A new orchestra is on the stage when they return. It plays mostly slow dance tunes. Antonia fits perfectly in Carlos’ arms and he in hers. At two o’clock the orchestra leader wishes everyone good night before playing one last tune. Carlos and Antonia walk to the village square where her friends are gathering for their walk home.

‘Will I see you again?’ Carlos manages to ask.

‘Perhaps,’ she replies. She then encloses his face in her hands and kisses him on the lips.


Carlos joins his neighbours at the local tavern and after one last drink they head for home. They talk of this and that: of the musicians, the two guardia civiles and their good-looking horses, of the fireworks. It seems they talk of nothing until the sacristan’s son announces he has got a date for the forthcoming dance at the village of Santa Fe. Another man curses his luck. A third feels cheated because his dance partner of the early evening decided to go back to her boyfriend. Alfredo tells him that, ‘When the cravings of the body and of the heart come together there is nothing you can do.’

Carlos does not take part in the group’s deliberations. Slowly he is going through the night’s emotions from the moment he saw Antonia’s large grey eyes and hears her soft voice, the warmth of her hand in his as they dance, her scent, her nearness, and he hasn’t got a thought for anything else.

In their various states of emotional and physical tiredness, they are not conscious of the stillness in the air until the pale light of the moon is hidden by dark clouds rapidly advancing upon them. Sparse and thick drops of rain begin to fall as they enter the path running through the village cornfields. For a moment they consider retreating and sheltering in a water mill nearby. They decide to hurry ahead.

The downpour catches them halfway through the corn fields. Soon the soft earth under their feet turns to mud. They trudge ahead in silence and near darkness. In the bluish flashes of lightning someone points out their resemblance to the scarecrows protecting the corn from birds and they all laugh. When they get to the village, the rain has stopped.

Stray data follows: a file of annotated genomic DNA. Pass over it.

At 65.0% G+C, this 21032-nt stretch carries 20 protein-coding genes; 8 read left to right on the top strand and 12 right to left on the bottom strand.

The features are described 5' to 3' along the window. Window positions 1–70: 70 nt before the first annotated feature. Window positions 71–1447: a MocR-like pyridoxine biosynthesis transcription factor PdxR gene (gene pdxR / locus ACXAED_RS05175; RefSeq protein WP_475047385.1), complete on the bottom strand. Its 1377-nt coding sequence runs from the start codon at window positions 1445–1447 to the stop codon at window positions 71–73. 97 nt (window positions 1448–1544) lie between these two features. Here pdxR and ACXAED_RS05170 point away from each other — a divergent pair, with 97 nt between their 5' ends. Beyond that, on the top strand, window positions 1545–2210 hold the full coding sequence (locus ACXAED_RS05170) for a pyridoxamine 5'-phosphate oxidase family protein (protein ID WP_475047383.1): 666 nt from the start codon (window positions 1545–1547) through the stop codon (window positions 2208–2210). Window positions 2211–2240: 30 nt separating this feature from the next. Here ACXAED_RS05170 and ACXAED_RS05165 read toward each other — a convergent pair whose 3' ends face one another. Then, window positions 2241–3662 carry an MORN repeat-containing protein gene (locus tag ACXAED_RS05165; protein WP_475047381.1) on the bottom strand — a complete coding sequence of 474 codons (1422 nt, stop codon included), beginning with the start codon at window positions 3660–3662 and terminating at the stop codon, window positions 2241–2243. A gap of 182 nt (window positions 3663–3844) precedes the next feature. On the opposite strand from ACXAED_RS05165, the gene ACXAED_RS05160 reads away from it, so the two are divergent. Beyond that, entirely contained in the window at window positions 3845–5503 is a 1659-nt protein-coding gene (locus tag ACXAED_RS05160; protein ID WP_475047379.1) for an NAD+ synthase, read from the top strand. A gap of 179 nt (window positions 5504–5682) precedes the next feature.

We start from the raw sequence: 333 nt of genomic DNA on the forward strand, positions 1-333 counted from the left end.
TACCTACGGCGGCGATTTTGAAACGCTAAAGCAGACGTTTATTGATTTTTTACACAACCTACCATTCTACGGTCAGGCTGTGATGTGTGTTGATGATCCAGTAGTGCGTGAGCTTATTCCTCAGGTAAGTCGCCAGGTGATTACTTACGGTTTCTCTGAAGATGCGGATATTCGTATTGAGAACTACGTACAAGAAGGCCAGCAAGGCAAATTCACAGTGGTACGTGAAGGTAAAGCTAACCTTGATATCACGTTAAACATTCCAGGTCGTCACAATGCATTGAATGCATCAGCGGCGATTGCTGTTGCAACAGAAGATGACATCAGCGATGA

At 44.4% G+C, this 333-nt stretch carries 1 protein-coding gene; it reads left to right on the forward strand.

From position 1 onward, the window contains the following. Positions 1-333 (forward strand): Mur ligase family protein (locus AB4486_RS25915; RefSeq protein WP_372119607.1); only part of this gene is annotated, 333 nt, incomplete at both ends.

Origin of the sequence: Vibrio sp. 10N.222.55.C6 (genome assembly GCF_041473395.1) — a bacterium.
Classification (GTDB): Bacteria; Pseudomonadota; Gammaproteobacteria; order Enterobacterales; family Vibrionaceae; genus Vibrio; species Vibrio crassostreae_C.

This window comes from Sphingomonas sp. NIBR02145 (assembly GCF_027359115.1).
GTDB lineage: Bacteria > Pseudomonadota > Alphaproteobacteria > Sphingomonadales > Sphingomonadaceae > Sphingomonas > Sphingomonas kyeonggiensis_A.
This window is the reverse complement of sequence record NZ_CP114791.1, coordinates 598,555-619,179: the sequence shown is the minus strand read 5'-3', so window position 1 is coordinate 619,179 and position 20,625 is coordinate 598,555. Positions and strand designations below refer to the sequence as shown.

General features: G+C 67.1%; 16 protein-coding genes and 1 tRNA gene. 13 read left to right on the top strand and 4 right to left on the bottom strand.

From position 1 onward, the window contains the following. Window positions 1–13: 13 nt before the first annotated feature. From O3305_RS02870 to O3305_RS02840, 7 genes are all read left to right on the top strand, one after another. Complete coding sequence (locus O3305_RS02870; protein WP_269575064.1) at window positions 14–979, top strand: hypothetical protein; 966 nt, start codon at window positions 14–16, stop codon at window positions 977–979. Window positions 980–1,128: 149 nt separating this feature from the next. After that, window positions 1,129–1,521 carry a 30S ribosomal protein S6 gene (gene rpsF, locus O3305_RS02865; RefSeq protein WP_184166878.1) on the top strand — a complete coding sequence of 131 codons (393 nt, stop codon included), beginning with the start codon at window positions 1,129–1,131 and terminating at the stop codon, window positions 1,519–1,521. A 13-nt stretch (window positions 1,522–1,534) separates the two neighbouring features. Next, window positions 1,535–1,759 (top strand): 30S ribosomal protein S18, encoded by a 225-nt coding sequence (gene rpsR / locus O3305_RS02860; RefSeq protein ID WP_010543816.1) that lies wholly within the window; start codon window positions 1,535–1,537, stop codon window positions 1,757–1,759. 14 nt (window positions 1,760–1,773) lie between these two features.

Dripping water on the flagstones of the kitchen, Carlos removes his mud-clogged shoes and soaked clothes. After fetching a towel and pyjamas from his bedroom, he hangs his new suit from the hooks in a ceiling beam used for hanging the hams to dry after two weeks immersed in salt. On the elevated hearth he stirs the embers to life although the kitchen is still warm from his father’s regular Sunday cards game with neighbours. In a saucepan near the fire, his mother has left beef stew from the Sunday dinner as she said she would. He eats some of it and goes to bed. For a long while he lies staring at the darkness, thinking of Antonia and their physical intimacies just hours before. He feels the taste of her lips on his is ebbing. Other emotions are bubbling in his mind that, apart from sex, he doesn’t recognise.

Some hours later, the cashmere of highest quality suit will be dry but unrecognisable: patches of grey, green and yellow have replaced the original blue. Arms and legs have shrunk unevenly. One of the coat’s lapels has all but disappeared.

In the morning, when Carlos comes down for breakfast, the crippled garments have been removed. His mother is putting away the dishes from the night before. Her face is sombre. Every now and then she sighs so loudly that Marisa the cat, in the wicker basket, stops grooming her kittens. But he feels just fine. For now anyway.

Issue 23, Issue 1, March 2021, Pages 21-25,